Posted by Brad @ 4:29 pm on November 11th 2009

Huge Change in TSA Procedures After Incident with Ron Paul Supporter

The background (summarized in these three posts: 1, 2, and 3):

If you’ll remember, back in April a Campaign For Liberty worker named Steve Bierfeldt was flying through the St. Louis airport with a metal box full of cash proceeds from T-shirt sales. TSA workers wanted to know why he was carrying cash. Bierfeldt, who was otherwise polite and reasonably cooperative, didn’t think it was any of their business. The TSA officials got upset that he wasn’t respecting their authoritah, and so they detained him and continued trying to browbeat him as to why he had $4700 on him, but really, they were just pissed off that he wasn’t being deferential. Bierfeldt recorded the whole exchange on his iPhone. An FBI agent finally showed up and quietly informed the TSA officials to let him go, which they begrudgingly did. Bierfeld, in tandem with the ACLU, filed a great lawsuit against the TSA.

The lawsuit in part alleged that the TSA is not a blanket fishing expedition, and nor are TSA officials somehow uber-cops. They have authority only in the sphere of keeping the plane safe—meaning whether you’re a drug dealer (or whatever) in your non-flying time is irrelevant. The short of it is, the ACLU was telling the TSA to know their place and get back in line.

Today, the ACLU and Bierfeldt has agreed to drop that lawsuit in exchange for a rather major concession. Namely, the TSA has implicitly agreed to everything the ACLU asserted.

An angry aide to Rep. Ron Paul, an iPhone and $4,700 in cash have forced the Transportation Security Administration to quietly issue two new rules telling its airport screeners they can only conduct searches related to airplane safety.

In response, the American Civil Liberties Union is dropping its lawsuit on behalf of Steve Bierfeldt, the man who was detained in March and who recorded the confrontation on his iPhone as TSA and local police officers spent half an hour demanding answers as to why he was carrying the money through Lambert-St. Louis International Airport.

The new rules, issued in September and October, tell officers “screening may not be conducted to detect evidence of crimes unrelated to transportation security” and that large amounts of cash don’t qualify as suspicious for purposes of safety.

“We had been hearing of so many reports of TSA screeners engaging in wide-ranging fishing expeditions for illegal activities,” said Ben Wizner, a staff lawyer for the ACLU, pointing to reports of officers scanning pill-bottle labels to see whether the passenger was the person who obtained the prescription as one example.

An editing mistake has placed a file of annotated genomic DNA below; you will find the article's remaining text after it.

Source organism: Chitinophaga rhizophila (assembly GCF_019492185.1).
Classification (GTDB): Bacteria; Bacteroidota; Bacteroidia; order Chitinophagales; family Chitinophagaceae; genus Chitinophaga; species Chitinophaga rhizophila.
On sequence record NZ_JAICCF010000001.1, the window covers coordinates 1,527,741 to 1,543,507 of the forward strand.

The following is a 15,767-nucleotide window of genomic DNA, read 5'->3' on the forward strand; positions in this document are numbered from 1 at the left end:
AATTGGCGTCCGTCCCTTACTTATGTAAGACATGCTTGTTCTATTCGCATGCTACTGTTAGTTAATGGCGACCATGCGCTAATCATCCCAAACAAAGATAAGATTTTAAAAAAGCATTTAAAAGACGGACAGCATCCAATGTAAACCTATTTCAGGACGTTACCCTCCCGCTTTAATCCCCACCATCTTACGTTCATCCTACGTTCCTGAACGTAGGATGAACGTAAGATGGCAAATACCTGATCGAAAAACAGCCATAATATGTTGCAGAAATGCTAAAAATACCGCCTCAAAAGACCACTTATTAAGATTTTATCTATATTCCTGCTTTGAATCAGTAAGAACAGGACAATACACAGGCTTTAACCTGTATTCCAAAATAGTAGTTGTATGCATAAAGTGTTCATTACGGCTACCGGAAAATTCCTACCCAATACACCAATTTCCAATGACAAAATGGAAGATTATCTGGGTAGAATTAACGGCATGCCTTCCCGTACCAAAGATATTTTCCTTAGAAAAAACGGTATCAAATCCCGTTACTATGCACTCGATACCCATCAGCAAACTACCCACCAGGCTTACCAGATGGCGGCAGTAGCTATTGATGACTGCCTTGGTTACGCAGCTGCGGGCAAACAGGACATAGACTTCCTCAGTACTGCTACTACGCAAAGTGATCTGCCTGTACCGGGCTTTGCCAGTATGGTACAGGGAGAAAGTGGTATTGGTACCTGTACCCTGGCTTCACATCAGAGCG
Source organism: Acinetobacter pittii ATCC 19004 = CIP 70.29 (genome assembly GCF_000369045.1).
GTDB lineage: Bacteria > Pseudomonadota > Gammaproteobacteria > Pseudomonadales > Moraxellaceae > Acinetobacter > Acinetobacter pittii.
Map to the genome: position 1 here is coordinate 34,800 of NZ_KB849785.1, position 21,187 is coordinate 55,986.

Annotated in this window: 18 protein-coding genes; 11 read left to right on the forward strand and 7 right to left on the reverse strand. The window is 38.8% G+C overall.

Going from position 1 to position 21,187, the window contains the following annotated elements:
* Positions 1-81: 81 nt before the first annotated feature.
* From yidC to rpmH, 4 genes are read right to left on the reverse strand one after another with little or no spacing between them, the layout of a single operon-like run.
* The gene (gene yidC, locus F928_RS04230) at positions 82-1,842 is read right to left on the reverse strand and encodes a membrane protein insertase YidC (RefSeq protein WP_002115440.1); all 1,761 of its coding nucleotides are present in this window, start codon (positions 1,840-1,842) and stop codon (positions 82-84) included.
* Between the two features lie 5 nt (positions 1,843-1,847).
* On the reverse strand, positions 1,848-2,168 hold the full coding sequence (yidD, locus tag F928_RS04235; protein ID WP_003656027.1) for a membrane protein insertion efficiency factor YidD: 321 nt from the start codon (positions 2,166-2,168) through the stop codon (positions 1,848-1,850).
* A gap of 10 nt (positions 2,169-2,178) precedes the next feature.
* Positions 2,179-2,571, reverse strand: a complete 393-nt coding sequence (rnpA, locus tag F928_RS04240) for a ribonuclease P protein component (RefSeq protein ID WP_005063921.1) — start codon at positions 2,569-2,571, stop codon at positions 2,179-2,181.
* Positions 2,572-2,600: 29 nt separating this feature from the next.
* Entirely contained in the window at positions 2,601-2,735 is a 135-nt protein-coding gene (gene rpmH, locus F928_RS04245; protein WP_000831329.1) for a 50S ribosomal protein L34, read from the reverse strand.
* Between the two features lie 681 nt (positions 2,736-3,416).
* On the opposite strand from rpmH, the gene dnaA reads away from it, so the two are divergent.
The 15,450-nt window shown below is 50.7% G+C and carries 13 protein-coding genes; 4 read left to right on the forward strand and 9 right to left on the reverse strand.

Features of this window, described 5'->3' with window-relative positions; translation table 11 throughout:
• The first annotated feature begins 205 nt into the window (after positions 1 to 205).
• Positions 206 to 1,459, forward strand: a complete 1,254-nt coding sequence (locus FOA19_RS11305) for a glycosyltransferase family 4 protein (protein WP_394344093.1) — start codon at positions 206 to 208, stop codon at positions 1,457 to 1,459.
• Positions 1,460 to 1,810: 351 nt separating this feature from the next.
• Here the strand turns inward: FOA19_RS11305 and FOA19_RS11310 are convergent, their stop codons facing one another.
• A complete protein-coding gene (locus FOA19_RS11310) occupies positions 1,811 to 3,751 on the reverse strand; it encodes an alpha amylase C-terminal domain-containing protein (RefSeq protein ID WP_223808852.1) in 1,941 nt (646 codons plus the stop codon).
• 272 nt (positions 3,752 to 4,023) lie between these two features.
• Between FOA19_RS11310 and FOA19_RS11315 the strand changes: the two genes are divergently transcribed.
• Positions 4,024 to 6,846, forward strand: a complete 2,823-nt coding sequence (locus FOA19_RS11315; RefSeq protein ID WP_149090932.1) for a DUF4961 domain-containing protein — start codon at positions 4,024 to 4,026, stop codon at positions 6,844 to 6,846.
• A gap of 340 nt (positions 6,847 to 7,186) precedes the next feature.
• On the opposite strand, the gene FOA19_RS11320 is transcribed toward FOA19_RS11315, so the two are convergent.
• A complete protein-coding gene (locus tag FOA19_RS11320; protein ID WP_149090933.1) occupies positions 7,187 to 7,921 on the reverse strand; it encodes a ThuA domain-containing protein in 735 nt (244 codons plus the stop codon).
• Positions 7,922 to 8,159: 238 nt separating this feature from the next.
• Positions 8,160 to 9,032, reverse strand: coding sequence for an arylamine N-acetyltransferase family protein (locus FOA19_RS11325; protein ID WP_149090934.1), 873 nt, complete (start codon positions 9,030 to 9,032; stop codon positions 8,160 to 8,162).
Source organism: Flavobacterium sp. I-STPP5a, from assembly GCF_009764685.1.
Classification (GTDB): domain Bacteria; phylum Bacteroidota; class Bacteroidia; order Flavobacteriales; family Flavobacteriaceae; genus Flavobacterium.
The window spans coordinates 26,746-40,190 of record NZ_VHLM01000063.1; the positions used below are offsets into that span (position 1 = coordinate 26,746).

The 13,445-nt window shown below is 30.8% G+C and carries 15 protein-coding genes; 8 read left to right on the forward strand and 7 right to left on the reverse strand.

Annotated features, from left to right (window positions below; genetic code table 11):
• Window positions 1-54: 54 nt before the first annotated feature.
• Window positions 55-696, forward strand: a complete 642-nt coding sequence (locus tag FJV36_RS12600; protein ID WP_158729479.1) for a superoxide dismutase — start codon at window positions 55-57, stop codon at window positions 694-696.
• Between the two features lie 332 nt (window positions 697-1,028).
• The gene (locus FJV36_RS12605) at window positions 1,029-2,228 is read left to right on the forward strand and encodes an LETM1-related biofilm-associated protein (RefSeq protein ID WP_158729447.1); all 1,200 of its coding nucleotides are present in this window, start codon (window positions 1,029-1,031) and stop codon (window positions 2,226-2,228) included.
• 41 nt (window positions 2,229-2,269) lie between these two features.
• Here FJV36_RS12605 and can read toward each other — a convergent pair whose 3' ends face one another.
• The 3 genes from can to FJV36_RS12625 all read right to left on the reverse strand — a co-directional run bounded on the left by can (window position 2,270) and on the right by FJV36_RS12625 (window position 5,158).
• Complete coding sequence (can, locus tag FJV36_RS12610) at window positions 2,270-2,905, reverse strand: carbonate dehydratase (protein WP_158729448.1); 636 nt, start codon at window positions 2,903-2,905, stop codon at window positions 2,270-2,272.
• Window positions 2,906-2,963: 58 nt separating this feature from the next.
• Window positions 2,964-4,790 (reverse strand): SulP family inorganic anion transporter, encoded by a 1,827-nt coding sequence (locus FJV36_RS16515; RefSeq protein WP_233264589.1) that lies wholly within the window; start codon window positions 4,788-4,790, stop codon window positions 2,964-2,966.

He said screeners get a narrow exception to the Fourth Amendment, which prohibits unreasonable searches, strictly to keep weapons and explosives off planes, not to help police enforce other laws.

Now, on some level, the TSA was wise to dodge the lawsuit, which could very well have made it to the Supreme Court and, if they got an unfavorable ruling, could have legally dismantled their authority rather than what is happening now, the TSA choosing to voluntarily draw themselves back. So in some ways, they’re ducking the hammer by taking their nuts off the block.

But in terms of effect, this probably will have more impact, in the day to day lives of citizens, of curtailing encroaching police statism than any court case has had in the last decade at least. Despite a rather major drift in the TSA to the idea that you lose all rights when you walk into an airport, they have finally been forced to begrudgingly acknowledge both their explicit mandate (they are just there to check for guns and bombs), and their limitations.

All of this because of a Ron Paul supporter, who through his integration with and education by the campaign, was organized, well-informed, and confident that he was in the right, put his principles into practice in his daily life. And he, single-handedly, rolled back a major component of the usurption of our liberties in the wake of 911.

One sidenote:

TSA was created in the wake of the Sept. 11, 2001, terrorist attacks to boost screening at airports, but the young agency has repeatedly bumped heads against civil libertarians, who argue officers overstep their authority.

TSA spokeswoman Lauren Gaches said the new “internal directives” are meant to ensure their screeners are consistent. She acknowledged the policy on large sums of cash had changed, but wouldn’t provide a copy of either document. She said the directives would not be released unless a Freedom Of Information Act request was submitted by The Washington Times. […]

Some civil liberties activists speculate that TSA wants passengers to be uncertain about its procedures because it gives more power to the authorities in an encounter.

The new directives don’t affect a situation where a TSA officer, in the performance of a regular screening, comes across evidence of illegal activity, such as a bag of illicit drugs.

Still much to be done.

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